New Mexico Ink

I don’t have a Zia tattoo. Nonetheless, I wear New Mexico.

Like many, my teen years were rife with moments I can only cringe at today. Some of my most memorable, brattiest reveries include pouting until I had a pair of Pony sneakers like my idols KoRn. Most notably, however, for months, I sighed and rolled my eyes and scowled because my mother would not allow me to get a tongue piercing.

One day, she offered a compromise:

“Get a tattoo.”

I am not sure why this was a better alternative to her, but I was quick to jump on it.

One Friday night my junior year of high school, she, my sister and I went to the closest shop: Mijo’s New Image, the only one in the northeast heights of Albuquerque at the time. I picked up the nearest magazine and started flipping through the pages. I had never met nor cared to learn about the artist. And I picked this.

New Mexico Dolphin Tattoo
First tattoo in New Mexico

I cannot find it in me to get removed or covered up. It is my genesis.

15 years later, I lose count when I try to tally my current collection.

I have bangers from Friday the 13th block parties that I cherish more for their memories with my friends than their images. I have a piece I got on a sort-of whim amidst the chaos and excitement that was attending my first convention. I am currently undergoing laser removal treatment. I have used the physical pain of getting tattooed as a meditative process to let go of coincidental emotional torment (heartbreak, to be precise). I have about 25 hours of work on my upper right arm. I have a cover-up. I have endured an infection. I have a conglomerate of my mother’s favorite things and therefore what most would accept as the one with the most “meaning.”

I think she assumed I would stop at my first—the one she offered.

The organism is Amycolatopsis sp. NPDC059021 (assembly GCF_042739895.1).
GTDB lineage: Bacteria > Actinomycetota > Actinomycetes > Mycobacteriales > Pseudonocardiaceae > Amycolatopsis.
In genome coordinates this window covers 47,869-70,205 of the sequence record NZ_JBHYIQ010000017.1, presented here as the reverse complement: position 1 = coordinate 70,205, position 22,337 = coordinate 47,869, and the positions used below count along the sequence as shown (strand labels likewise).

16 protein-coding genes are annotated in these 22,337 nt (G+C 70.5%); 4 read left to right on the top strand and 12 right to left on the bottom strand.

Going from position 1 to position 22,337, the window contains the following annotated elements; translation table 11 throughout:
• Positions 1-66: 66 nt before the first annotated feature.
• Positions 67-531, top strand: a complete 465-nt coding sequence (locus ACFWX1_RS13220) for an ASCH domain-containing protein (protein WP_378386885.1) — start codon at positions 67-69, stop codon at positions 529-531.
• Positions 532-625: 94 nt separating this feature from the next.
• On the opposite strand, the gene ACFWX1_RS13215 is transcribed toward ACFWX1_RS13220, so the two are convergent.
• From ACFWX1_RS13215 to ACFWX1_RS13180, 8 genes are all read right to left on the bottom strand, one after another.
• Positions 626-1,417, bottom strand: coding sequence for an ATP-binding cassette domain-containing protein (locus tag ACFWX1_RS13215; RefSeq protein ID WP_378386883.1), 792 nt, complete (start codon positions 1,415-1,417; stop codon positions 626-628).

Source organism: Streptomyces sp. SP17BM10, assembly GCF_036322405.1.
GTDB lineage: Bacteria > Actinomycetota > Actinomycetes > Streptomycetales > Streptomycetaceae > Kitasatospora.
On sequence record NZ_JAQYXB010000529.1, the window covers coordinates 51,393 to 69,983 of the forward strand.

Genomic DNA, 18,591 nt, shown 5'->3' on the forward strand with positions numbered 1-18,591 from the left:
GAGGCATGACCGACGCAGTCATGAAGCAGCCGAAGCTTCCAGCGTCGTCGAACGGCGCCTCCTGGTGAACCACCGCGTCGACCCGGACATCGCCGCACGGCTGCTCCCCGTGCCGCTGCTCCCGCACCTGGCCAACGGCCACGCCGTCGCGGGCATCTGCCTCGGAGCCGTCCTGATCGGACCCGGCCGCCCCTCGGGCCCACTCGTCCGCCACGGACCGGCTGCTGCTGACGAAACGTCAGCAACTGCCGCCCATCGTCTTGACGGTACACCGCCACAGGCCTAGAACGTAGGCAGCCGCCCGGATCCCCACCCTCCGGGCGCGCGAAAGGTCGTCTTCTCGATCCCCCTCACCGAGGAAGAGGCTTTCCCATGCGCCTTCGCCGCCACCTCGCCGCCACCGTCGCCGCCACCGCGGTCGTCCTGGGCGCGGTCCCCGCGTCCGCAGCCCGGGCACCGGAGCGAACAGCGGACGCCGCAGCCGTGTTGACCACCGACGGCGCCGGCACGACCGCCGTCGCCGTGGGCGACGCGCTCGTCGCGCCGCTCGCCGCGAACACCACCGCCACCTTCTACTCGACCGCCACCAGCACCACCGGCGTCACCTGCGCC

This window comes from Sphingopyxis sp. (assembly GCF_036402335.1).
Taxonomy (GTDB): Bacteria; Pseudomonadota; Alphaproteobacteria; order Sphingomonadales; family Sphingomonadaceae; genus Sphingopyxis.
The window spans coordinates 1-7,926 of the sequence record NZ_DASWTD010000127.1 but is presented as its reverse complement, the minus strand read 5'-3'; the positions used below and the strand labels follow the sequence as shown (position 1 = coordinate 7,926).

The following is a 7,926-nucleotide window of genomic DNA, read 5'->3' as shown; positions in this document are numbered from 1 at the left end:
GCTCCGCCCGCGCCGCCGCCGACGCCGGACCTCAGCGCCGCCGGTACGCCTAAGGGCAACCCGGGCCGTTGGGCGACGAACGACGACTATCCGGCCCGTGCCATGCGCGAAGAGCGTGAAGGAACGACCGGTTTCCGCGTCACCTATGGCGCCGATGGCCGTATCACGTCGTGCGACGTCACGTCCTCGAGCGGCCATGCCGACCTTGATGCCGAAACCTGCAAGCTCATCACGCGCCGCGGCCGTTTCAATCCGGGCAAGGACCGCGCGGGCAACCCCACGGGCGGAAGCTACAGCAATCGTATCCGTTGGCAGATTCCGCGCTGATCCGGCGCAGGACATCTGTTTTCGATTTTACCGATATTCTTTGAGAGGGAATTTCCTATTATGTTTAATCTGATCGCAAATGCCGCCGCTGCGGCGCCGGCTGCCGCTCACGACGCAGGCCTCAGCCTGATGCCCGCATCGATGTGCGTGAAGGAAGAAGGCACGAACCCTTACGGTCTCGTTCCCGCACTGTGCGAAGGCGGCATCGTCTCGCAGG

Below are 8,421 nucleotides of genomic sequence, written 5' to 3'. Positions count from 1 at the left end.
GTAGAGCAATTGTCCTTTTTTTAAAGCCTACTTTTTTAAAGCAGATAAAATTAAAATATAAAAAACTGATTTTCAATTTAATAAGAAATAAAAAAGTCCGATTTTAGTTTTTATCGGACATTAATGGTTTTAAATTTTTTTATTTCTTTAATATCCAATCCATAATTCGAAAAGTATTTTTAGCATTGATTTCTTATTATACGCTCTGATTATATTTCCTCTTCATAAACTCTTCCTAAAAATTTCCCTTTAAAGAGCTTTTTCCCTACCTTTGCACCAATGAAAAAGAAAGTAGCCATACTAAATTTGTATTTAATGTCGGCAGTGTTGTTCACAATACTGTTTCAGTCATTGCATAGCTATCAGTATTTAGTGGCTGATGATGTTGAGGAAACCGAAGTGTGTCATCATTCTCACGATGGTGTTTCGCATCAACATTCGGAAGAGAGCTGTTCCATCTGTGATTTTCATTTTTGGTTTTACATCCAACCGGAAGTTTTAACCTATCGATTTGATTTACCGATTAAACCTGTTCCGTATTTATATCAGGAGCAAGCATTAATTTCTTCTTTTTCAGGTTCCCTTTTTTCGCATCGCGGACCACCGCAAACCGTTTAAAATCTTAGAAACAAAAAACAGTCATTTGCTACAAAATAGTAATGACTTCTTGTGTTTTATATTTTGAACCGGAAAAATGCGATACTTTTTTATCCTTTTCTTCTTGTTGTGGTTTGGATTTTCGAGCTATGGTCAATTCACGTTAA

“Why can’t you just wear a nice necklace instead?” “You had such beautiful skin.” And the clincher: “Where did my daughter go?”

Notwithstanding my mother’s convictions, my tattoos are my way of claiming my body and proclaiming my sovereignty and my identity. As much as I can be allowed into the tattoo culture despite having absolutely no artistic skill whatsoever, I devour every facet of it.

Nonetheless, all of my ink has one thing in common: all of it was acquired in New Mexico.

I am not a rebel. I am not a member of a subculture. I am not intentionally making a statement against feminine beauty ideals. I am not damaged. Like these pieces reflect….

Knee Tattoos New Mexico - roses and books
My stories.

I am merely a storyteller. One who lives in a wonderful time where I can wear and expose my stories.

While I understand art and one’s body are both extremely subjective realms, I hope to share my experiences here not entirely as a reviewer, but mainly as someone whose stories—those set in this wonderful state—hopefully inspire others to find the best way of telling theirs.

I look forward to sharing my journeys into the diverse, amazing world that is the New Mexico tattoo culture.

Happy inking!


Green Chile Chicken Cheese Enchilada Pot Pie… in cast iron

  • 4 Tbsp butter or EVOO
  • 1 rib celery, diced
  • 1 small yellow or white onion, diced
  • 2-3 cloves garlic, minced
  • 1/4 cup all-purpose flour
  • 2 cups chicken broth
  • ¼ cup half & half
  • 2 cups chopped rotisserie chicken
  • 1/2 cup roasted green chile, chopped (or more)
  • 1 cup shredded cheddar + 1/4 cup shredded cheddar
  • 2 pie crusts; I use pilsbury refrigerated ready-made pie crusts
  • 1 egg, beaten, for egg wash
  1. Preheat oven to 350°F. Brush bottom & sides of cast iron skillet with vegetable oil.
  2. In a large skillet, melt the butter or heat EVOO over medium-high heat. Cook the celery, onion, and garlic until they begin to soften
  3. Lower heat to medium. Stir constantly while adding flour. Stir until flour is absorbed and lightly toasted in color.
  4. Gradually stir in chicken broth while whisking to incorporate flour. Bring to a boil then lower to a simmer. Add half and half and stir to combine.
  5. After 3-4 minutes, remove from heat and stir in chopped chicken and green chile.
  6. Unroll one pie crust and place in bottom of the skillet, then pour in the filling.
  7. Spread 1 cup shredded cheddar on top of filling.
  8. Unroll the second crust on top. Seal crusts together by pinching together or pressing with a fork.
  9. Cut vents into the top crust then brush with egg wash. Sprinkle top with remaining 1/4 cup cheddar cheese.
  10. Bake for 50-55 minutes until crust is golden.

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